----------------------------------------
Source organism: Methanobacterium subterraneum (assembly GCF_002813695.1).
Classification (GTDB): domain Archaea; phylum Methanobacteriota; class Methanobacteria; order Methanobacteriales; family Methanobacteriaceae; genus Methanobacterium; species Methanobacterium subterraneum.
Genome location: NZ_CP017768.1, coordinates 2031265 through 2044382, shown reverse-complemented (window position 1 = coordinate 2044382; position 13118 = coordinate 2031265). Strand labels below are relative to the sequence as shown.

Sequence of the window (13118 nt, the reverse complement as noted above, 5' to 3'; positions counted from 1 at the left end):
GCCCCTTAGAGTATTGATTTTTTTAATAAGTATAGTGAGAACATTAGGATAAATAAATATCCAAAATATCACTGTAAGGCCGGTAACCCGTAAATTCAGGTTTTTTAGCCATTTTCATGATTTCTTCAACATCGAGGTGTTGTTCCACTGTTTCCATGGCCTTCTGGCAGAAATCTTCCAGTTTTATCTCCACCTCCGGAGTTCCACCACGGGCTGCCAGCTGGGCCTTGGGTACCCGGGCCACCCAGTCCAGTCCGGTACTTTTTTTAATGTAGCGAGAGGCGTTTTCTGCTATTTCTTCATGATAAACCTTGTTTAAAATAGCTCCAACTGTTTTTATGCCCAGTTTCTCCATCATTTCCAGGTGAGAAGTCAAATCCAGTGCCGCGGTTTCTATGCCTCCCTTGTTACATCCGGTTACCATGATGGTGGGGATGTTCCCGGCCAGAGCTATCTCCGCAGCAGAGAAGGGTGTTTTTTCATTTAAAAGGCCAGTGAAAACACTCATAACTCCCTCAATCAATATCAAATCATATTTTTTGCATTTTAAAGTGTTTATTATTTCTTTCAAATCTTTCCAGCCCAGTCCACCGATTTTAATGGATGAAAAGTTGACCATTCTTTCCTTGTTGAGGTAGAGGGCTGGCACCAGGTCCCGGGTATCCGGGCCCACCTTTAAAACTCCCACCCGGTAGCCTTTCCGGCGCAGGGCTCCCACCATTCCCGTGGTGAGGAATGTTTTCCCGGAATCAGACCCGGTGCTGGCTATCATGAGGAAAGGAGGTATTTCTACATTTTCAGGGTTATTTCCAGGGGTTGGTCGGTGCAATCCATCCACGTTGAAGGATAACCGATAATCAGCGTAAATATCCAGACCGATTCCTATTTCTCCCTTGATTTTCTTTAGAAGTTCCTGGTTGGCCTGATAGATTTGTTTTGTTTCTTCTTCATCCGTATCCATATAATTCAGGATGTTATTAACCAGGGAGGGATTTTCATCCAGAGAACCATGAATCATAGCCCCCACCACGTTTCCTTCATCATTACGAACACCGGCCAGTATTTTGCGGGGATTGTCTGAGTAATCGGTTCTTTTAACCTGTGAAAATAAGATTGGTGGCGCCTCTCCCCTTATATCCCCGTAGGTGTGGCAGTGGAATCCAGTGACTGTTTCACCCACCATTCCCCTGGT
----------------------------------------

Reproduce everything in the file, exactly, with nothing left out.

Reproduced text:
Source organism: Methanobacterium subterraneum (assembly GCF_002813695.1).
Classification (GTDB): domain Archaea; phylum Methanobacteriota; class Methanobacteria; order Methanobacteriales; family Methanobacteriaceae; genus Methanobacterium; species Methanobacterium subterraneum.
Genome location: NZ_CP017768.1, coordinates 2031265 through 2044382, shown reverse-complemented (window position 1 = coordinate 2044382; position 13118 = coordinate 2031265). Strand labels below are relative to the sequence as shown.

Sequence of the window (13118 nt, the reverse complement as noted above, 5' to 3'; positions counted from 1 at the left end):
GCCCCTTAGAGTATTGATTTTTTTAATAAGTATAGTGAGAACATTAGGATAAATAAATATCCAAAATATCACTGTAAGGCCGGTAACCCGTAAATTCAGGTTTTTTAGCCATTTTCATGATTTCTTCAACATCGAGGTGTTGTTCCACTGTTTCCATGGCCTTCTGGCAGAAATCTTCCAGTTTTATCTCCACCTCCGGAGTTCCACCACGGGCTGCCAGCTGGGCCTTGGGTACCCGGGCCACCCAGTCCAGTCCGGTACTTTTTTTAATGTAGCGAGAGGCGTTTTCTGCTATTTCTTCATGATAAACCTTGTTTAAAATAGCTCCAACTGTTTTTATGCCCAGTTTCTCCATCATTTCCAGGTGAGAAGTCAAATCCAGTGCCGCGGTTTCTATGCCTCCCTTGTTACATCCGGTTACCATGATGGTGGGGATGTTCCCGGCCAGAGCTATCTCCGCAGCAGAGAAGGGTGTTTTTTCATTTAAAAGGCCAGTGAAAACACTCATAACTCCCTCAATCAATATCAAATCATATTTTTTGCATTTTAAAGTGTTTATTATTTCTTTCAAATCTTTCCAGCCCAGTCCACCGATTTTAATGGATGAAAAGTTGACCATTCTTTCCTTGTTGAGGTAGAGGGCTGGCACCAGGTCCCGGGTATCCGGGCCCACCTTTAAAACTCCCACCCGGTAGCCTTTCCGGCGCAGGGCTCCCACCATTCCCGTGGTGAGGAATGTTTTCCCGGAATCAGACCCGGTGCTGGCTATCATGAGGAAAGGAGGTATTTCTACATTTTCAGGGTTATTTCCAGGGGTTGGTCGGTGCAATCCATCCACGTTGAAGGATAACCGATAATCAGCGTAAATATCCAGACCGATTCCTATTTCTCCCTTGATTTTCTTTAGAAGTTCCTGGTTGGCCTGATAGATTTGTTTTGTTTCTTCTTCATCCGTATCCATATAATTCAGGATGTTATTAACCAGGGAGGGATTTTCATCCAGAGAACCATGAATCATAGCCCCCACCACGTTTCCTTCATCATTACGAACACCGGCCAGTATTTTGCGGGGATTGTCTGAGTAATCGGTTCTTTTAACCTGTGAAAATAAGATTGGTGGCGCCTCTCCCCTTATATCCCCGTAGGTGTGGCAGTGGAATCCAGTGACTGTTTCACCCACCATTCCCCTGGT